In use, the electrical signal from the timebase 10 and frequency divider '12 is periodically applied across electromechanically active element 20 via wires 32 and 34 and conductive surfaces 28 and 30. With each electrical pulse, element 20 characteristically moves or distorts in an axial direction and, with cap 26 preventing axial movement of element 20 in a downward direction as seen in FIG. 2, element 20 moves axially into container 22 exerting a force through fluid 24 against member 38. Piston member 38 is thus displaced outwardly against the bias of spring 40 and tooth 42 steps ratchet wheel 44 (such that the next tooth 45 is positioned in opposed relation to magnet 46), thereby driving gear train 48. Upon re moving the applied electrical signal, element 20 returns to its normal configuration whereby spring 40 urges piston member 38 inwardly into container 22 to locate tooth 42 behind the next tooth 45 on ratchet wheel 44 with magnet 46 restraining index wheel 44 from reverse rotation as tooth 42 clicks past the next tooth. This operation is repeated and it will be seen that the reciprocating motion of piston member 38 follows the periodic movement of element 20 and the frequency of the applied signal to drive ratchet wheel 44 and gear train 48 unidirectionally.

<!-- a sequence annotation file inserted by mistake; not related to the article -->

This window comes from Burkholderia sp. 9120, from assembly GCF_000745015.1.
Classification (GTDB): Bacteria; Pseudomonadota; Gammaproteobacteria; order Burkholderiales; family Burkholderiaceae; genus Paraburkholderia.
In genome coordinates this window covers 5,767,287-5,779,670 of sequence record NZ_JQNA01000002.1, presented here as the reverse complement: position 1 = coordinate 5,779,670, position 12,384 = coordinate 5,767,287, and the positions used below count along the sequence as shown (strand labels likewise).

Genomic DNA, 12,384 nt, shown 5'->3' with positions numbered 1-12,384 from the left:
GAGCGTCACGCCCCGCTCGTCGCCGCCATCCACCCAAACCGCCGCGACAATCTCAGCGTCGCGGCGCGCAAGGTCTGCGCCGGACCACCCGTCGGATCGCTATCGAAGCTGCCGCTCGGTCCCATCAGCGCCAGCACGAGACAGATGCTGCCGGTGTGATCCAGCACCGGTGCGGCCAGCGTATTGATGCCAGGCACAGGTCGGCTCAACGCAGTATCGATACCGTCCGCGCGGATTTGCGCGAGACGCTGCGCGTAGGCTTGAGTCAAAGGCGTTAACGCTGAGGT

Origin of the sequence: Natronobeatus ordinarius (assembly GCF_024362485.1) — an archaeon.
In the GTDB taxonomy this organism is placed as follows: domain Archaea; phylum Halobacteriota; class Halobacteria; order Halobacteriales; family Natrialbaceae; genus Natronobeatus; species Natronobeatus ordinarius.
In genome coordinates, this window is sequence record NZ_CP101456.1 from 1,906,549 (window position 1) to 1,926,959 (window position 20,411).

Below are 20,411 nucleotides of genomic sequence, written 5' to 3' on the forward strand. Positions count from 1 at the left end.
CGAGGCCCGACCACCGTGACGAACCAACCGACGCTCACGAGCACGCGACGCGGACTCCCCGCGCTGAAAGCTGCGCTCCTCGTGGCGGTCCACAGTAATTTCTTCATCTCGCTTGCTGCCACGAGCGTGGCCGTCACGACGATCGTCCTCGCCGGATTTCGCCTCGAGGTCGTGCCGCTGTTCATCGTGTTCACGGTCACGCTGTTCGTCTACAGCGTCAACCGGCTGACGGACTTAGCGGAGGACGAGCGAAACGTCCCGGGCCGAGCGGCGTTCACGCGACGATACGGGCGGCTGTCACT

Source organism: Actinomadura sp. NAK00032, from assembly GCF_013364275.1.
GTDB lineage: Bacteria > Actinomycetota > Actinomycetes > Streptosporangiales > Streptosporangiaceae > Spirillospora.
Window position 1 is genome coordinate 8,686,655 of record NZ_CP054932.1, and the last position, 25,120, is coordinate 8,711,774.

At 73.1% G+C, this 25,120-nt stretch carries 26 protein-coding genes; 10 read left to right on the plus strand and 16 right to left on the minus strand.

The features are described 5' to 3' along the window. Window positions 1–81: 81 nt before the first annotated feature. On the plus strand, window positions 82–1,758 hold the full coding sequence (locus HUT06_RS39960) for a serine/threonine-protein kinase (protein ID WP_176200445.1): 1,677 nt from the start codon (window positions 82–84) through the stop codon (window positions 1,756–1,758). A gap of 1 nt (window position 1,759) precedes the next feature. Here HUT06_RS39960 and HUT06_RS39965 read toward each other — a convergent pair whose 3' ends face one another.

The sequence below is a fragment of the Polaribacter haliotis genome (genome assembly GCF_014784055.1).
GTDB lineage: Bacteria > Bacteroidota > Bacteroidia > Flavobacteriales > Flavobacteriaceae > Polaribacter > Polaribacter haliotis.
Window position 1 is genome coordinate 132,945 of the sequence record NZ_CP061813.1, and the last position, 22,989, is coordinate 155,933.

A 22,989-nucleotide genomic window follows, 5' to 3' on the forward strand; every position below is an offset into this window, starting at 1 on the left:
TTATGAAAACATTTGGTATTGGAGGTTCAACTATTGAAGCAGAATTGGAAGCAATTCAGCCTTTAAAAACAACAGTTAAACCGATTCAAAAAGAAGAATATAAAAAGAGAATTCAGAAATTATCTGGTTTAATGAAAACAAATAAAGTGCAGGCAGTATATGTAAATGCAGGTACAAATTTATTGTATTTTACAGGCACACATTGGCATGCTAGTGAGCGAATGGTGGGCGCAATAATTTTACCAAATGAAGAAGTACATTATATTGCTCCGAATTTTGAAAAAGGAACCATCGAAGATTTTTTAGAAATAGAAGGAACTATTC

Referring now to FIGS. 3 and 4, there is shown a cylindrical chamber 22a, similar to the chamber 22 in the previous embodiment, the lower end of a piston member 38a being slidably received in a reduced diameter portion 36a of container 22a containing fluid 24a. A piston or disc 50 is slidably received through the lower open end of container 22a. In this form, the electromechanical active element l14'is of the bimorph type and comprises a 'pair of layers 52 of piezoelectric ceramic material separated by a metallic spacer 54 which may be formed of brass. Conductive electrode layers 56 and 58 are attached in any suitable manner to the outer surfaces of the piezoelectric layers 52. This electromechanically active bimorph" element has an annular configuration with a central aperture. A pin 60, secured to the disc 50, is suitably fastened to the bimorph element within its aperture. The annular bimorph element is rigidly secured about its periphery to the lower end of container 22a and a pair of electrical wires 32a and 34a connect with electrode layers 56 and 58 respectively for applying the periodic electrical signal from timebase 10 and frequency divider 12.